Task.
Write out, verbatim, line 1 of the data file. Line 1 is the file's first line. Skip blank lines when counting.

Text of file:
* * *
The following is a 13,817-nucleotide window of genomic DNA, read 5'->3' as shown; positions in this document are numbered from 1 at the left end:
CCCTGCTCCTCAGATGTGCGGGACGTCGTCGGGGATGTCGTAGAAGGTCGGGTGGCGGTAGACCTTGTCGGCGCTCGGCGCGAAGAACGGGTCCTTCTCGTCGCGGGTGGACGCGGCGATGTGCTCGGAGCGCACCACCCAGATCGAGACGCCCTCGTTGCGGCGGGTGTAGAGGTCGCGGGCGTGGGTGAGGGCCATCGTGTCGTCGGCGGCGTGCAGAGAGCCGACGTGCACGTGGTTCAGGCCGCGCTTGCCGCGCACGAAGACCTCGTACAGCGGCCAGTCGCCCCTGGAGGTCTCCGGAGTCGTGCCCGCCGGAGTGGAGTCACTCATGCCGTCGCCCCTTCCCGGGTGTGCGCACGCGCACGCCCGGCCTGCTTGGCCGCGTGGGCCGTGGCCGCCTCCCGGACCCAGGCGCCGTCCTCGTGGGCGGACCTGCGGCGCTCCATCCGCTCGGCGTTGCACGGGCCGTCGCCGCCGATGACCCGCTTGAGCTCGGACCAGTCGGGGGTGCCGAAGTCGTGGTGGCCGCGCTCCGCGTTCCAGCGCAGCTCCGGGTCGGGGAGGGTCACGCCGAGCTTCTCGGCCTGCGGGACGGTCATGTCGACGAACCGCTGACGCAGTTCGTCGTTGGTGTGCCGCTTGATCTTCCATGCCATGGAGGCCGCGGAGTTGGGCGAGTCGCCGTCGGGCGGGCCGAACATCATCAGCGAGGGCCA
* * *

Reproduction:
The following is a 13,817-nucleotide window of genomic DNA, read 5'->3' as shown; positions in this document are numbered from 1 at the left end: